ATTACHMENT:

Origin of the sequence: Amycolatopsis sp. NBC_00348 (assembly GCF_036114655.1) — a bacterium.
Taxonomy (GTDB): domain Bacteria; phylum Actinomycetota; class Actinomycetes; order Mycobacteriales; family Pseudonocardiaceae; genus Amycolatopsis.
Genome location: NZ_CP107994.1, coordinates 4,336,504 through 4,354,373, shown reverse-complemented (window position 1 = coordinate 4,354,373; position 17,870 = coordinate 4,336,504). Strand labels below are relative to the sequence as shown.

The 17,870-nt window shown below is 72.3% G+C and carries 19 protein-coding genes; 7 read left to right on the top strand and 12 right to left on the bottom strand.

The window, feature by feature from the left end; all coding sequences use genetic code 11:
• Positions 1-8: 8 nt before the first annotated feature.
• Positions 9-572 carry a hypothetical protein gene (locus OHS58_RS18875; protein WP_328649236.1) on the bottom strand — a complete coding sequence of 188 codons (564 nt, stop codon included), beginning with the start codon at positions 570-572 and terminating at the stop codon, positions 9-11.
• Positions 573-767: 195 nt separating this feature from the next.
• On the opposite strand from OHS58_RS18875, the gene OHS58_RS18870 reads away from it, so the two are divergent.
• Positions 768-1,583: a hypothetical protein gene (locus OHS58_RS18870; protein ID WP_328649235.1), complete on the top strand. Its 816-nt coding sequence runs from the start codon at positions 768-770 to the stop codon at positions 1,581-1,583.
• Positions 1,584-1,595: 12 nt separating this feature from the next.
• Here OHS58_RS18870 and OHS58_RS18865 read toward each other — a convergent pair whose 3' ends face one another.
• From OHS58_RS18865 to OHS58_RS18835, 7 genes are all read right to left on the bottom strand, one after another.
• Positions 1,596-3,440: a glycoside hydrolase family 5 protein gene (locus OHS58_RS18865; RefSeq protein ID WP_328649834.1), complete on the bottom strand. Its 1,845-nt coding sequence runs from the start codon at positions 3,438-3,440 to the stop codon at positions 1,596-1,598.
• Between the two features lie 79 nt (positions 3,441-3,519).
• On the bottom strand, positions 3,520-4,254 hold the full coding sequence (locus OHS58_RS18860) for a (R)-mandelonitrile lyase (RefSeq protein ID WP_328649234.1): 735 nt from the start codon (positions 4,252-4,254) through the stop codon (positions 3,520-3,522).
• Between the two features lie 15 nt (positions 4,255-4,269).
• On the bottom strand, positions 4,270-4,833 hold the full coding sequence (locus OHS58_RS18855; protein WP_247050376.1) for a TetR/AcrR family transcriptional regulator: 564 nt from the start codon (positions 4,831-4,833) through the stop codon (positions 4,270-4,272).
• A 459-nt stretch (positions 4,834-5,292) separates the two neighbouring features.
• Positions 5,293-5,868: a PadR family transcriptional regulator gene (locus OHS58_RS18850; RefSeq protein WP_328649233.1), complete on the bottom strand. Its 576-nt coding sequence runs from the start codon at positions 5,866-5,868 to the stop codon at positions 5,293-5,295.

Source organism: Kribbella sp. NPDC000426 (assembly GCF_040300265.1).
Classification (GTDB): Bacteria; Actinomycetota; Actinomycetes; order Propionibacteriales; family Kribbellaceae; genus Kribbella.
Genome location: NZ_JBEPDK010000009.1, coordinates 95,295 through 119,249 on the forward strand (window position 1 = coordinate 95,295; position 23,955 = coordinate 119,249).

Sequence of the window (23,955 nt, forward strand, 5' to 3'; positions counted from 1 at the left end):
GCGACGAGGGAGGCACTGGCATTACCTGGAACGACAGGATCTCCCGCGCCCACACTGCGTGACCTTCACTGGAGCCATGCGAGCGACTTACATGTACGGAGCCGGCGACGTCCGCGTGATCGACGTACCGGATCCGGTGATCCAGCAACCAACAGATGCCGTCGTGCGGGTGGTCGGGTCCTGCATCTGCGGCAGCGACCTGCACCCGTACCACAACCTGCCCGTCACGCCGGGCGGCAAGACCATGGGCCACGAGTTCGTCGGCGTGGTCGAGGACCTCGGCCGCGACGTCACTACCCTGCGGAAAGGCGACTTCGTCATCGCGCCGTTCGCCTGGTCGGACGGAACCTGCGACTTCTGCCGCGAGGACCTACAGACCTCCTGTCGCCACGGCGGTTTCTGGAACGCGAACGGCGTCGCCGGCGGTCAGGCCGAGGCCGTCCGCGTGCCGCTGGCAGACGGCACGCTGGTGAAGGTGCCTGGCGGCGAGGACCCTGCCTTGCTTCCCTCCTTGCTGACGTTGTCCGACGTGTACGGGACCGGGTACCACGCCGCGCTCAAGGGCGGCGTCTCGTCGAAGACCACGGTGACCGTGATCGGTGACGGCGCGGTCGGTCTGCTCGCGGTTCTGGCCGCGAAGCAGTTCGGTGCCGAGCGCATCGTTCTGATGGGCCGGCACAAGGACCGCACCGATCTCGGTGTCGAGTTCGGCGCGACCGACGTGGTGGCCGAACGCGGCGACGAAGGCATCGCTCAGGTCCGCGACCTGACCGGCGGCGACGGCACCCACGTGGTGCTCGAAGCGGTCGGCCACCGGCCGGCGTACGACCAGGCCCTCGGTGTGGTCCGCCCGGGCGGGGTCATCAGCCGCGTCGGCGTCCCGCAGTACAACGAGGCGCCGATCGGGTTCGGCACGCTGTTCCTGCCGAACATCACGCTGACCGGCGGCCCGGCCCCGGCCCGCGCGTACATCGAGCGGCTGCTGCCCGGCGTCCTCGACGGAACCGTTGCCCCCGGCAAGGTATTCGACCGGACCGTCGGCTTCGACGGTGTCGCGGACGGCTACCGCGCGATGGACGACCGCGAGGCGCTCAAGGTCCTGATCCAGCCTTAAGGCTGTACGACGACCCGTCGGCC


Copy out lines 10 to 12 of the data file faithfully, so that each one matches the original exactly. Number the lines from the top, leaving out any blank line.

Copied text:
• Positions 768-1,583: a hypothetical protein gene (locus OHS58_RS18870; protein ID WP_328649235.1), complete on the top strand. Its 816-nt coding sequence runs from the start codon at positions 768-770 to the stop codon at positions 1,581-1,583.
• Positions 1,584-1,595: 12 nt separating this feature from the next.
• Here OHS58_RS18870 and OHS58_RS18865 read toward each other — a convergent pair whose 3' ends face one another.